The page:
Who needs the cinema of any other continent when you've got beautiful Japanese anime, disgusting Japanese torture porn, melodramatic Korean…
No computer graphics. No stunt doubles. No wires.
When the head of a statue sacred to a village is stolen, a young martial artist goes to the big city and finds himself taking on the underworld to retrieve it.
A small village in the interior of the country is in great danger after their great protector, the sacred Buddha statue Ong-Bak is stolen. With full determination and courage, a young warrior (played by Tony Jaa) is called to retrieve the statue and to rid their village of a terrible curse. Ong Bak is devoted to explore how good Tony Jaa is doing what he does. Many people call him "the new Bruce Lee", and even though Tony Jaa is a muay thai master, and Bruce Lee wasn't, the similarities are quite obvious (I have to say that if I had to choose the martial art that pleases me the most, I'd choose muay thai, and that's probably why I…
I watched this film when it came out and I haven't been able to stop elbowing people in the face since.
I watched The Raid again for the umpteenth time yesterday and it always impresses, it also got my taste buds tingling for a dose of highly skilled choreography and fighting... Particularly people getting elbowed in the head so hard their skulls cave in.... hmmm... A great reason to dust off Ong-Bak and let Tony Jaa do the talking, well... less of the talking preferably as he sounds like a 10 year old boy and the script was penned / crayoned by someone of a similar age. Let’s press play, sit back and let Tony do what he does best: kick, elbow, knee, slide, split, clobber and generally annihilate the opposition in an array of wonderful technical and elaborate set pieces.…
head, shoulders, knees and toes, knees and toes
What a great idea on my part to follow up the wild ride of The Raid: Redemption with the similarly action-packed Ong Bak! Even though the latter has more of a story... it's unbelievably silly. Tony Jaa as the protagonist named Ting was a blast to watch so it didn't really matter to me that he wasn't the most compelling or charismatic leading man. All that matters is Muay Thai is crazy awesome. Luckily I watched it with my little brother who's seen it many times and studied its production. He informed me (too many times) that all of the stunts and set pieces were done practically, without any…
This film is the blue-print for what a martial arts movie should be. The following components of this film are what sets it apart from a run-of-the-mill martial arts film:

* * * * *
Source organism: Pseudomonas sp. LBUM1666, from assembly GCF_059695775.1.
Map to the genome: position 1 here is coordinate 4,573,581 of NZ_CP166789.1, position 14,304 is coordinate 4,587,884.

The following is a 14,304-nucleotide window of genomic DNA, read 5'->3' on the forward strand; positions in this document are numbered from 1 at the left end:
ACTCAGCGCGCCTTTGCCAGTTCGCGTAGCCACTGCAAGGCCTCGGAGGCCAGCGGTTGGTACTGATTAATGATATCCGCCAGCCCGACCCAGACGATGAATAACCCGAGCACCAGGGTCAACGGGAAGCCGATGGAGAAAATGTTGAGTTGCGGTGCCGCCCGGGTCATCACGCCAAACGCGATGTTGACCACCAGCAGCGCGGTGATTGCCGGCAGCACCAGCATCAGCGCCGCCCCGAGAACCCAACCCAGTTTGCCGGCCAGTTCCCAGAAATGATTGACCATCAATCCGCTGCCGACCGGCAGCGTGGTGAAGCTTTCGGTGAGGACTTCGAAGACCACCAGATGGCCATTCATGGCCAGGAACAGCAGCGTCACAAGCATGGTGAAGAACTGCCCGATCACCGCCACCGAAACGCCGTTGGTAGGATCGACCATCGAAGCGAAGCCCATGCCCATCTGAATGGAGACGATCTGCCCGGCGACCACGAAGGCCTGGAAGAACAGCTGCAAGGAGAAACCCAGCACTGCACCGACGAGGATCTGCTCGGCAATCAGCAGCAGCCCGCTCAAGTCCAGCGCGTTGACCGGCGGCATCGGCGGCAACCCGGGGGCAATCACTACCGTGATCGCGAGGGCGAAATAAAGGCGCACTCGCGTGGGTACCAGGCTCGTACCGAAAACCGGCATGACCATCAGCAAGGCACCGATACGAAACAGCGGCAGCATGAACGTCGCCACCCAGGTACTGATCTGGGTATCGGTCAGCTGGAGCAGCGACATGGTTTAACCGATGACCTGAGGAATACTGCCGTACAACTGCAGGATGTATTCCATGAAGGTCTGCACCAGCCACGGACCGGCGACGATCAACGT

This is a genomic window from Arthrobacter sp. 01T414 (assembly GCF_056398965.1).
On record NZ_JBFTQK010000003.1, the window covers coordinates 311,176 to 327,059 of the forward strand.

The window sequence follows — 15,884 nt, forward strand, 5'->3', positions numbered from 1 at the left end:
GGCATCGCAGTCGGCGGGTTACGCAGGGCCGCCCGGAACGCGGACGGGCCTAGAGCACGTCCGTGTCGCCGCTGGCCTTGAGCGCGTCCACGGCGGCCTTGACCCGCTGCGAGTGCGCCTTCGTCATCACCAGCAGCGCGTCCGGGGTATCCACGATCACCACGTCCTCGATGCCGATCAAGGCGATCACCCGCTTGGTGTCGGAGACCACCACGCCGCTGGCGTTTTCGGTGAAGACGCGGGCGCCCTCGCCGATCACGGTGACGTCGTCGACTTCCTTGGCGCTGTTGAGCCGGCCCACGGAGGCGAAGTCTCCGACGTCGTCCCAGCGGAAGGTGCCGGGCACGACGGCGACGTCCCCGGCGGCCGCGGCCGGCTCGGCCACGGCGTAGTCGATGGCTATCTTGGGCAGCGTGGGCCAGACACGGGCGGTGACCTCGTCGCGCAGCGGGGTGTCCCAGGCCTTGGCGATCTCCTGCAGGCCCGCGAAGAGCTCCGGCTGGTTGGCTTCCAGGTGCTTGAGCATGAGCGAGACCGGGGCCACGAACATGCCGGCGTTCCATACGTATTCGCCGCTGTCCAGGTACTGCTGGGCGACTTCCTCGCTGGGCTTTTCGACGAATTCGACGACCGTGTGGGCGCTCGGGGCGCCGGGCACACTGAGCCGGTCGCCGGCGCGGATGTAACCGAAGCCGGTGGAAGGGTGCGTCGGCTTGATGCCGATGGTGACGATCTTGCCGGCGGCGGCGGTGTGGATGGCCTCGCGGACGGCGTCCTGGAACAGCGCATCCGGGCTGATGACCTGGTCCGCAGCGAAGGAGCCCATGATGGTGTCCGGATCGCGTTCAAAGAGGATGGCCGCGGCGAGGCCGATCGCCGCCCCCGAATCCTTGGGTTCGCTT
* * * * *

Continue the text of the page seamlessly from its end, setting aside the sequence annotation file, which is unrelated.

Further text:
1.) Jaw-dropping martial arts - Tony Jaa is in a very elite class of martial artists. He is highly skilled in Muay Thai. Jaa was also trained in Aikido and he was a successful high jump athlete at university. He is still able to jump two meters high. Jaa want a stunt man for 14 years, prior to this film and did all his stunts in this film.
2.) Compelling Story-Line - There's nothing like using a…
Muy buenas secuencias de peleas con su respectivo slow motion en la parte clave del golpe. Una historia bien llevada, aunque aquí Tony Jaa todavía no le actúa muy bien. El cine tailandés de artes marciales vuelve a poner este subgénero en el ambiente fílmico en los 00's.
Surprisingly hilarious and what a crazy ending fight sequence.
One of my favorite martial arts movies. Plus you see someone's leg get broken off with the power of muay thai.
Pretty impressive fight scenes elevate what is a somewhat weak and generic plot. Ong Bak really seems like little more than an excuse for Tony Jaa to demonstrate his Muay Thai skills, with the plot just being a way to tie the fights together.
While this argument can probably be made for most martial arts films, it is really stretching believability when there's a scene where obstacles are conveniently placed in the middle of a chase, just so Jaa can do some crazy stunts. Also, the film makes sure you notice the big moves by the use of instant replays.
Still, the film was OK enough.
Tony Yaa made sure I was entertained by this one. Offcourse he did it with his athletic ability, which is just epic. The flips and turns are nice to look at. Especially in that chase scene through the streets. The story is simple and won't be the reason why you should watch this. If you are going to watch this then it's for the fight scenes and Tony Yaa.
Muay Thai master Tony Jaa choreographs and acts out some of the best martial arts fights I've ever seen on screen, certainly the best brand of blazing fisticuffs since Jackie Chan Fever swept the Western moviegoing world in the '90's. This bad boy should and DOES stand tall and proud with other such luminaries of the genre as Bruce Lee and the Shaw Bros. series of martial arts epics like One-Armed Boxer. There are so many "Whoa" moments of amazing athleticism and bone-crunching brutality on display here that I wouldn't possibly know where to begin. All of it done without wires or CG help, with the possible exception of a very brief shot in the opening scene that seemed a little 'shiny'.
Una soberbia exhibición de artes marciales (Muay Thai en este caso). Es un filme que llega a dejar con la boca abierta (con un aire a Bruce Lee) y las escenas de acción, gracias a las repeticiones, adquieren una mayor pureza y emoción. No esperaba menos del cine tailandés.
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My list of foreign world cinema,from the art house to the extreme.